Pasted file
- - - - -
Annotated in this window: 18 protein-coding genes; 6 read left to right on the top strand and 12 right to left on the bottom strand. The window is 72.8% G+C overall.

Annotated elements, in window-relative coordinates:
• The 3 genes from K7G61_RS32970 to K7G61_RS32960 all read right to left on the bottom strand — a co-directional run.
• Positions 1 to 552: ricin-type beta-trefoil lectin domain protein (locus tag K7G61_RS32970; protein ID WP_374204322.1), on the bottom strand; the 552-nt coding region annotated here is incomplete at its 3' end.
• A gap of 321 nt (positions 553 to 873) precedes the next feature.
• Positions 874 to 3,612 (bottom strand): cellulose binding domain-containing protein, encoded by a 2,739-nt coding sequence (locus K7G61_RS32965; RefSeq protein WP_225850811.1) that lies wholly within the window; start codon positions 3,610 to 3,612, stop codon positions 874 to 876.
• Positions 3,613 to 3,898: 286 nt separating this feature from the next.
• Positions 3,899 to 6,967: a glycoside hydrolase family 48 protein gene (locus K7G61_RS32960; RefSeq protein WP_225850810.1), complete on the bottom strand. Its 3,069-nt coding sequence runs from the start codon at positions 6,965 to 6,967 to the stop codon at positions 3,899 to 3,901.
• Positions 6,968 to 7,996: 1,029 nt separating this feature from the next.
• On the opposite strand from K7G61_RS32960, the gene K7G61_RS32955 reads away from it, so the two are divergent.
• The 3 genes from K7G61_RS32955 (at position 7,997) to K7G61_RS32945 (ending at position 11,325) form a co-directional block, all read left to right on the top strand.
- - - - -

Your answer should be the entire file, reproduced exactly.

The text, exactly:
Annotated in this window: 18 protein-coding genes; 6 read left to right on the top strand and 12 right to left on the bottom strand. The window is 72.8% G+C overall.

Annotated elements, in window-relative coordinates:
• The 3 genes from K7G61_RS32970 to K7G61_RS32960 all read right to left on the bottom strand — a co-directional run.
• Positions 1 to 552: ricin-type beta-trefoil lectin domain protein (locus tag K7G61_RS32970; protein ID WP_374204322.1), on the bottom strand; the 552-nt coding region annotated here is incomplete at its 3' end.
• A gap of 321 nt (positions 553 to 873) precedes the next feature.
• Positions 874 to 3,612 (bottom strand): cellulose binding domain-containing protein, encoded by a 2,739-nt coding sequence (locus K7G61_RS32965; RefSeq protein WP_225850811.1) that lies wholly within the window; start codon positions 3,610 to 3,612, stop codon positions 874 to 876.
• Positions 3,613 to 3,898: 286 nt separating this feature from the next.
• Positions 3,899 to 6,967: a glycoside hydrolase family 48 protein gene (locus K7G61_RS32960; RefSeq protein WP_225850810.1), complete on the bottom strand. Its 3,069-nt coding sequence runs from the start codon at positions 6,965 to 6,967 to the stop codon at positions 3,899 to 3,901.
• Positions 6,968 to 7,996: 1,029 nt separating this feature from the next.
• On the opposite strand from K7G61_RS32960, the gene K7G61_RS32955 reads away from it, so the two are divergent.
• The 3 genes from K7G61_RS32955 (at position 7,997) to K7G61_RS32945 (ending at position 11,325) form a co-directional block, all read left to right on the top strand.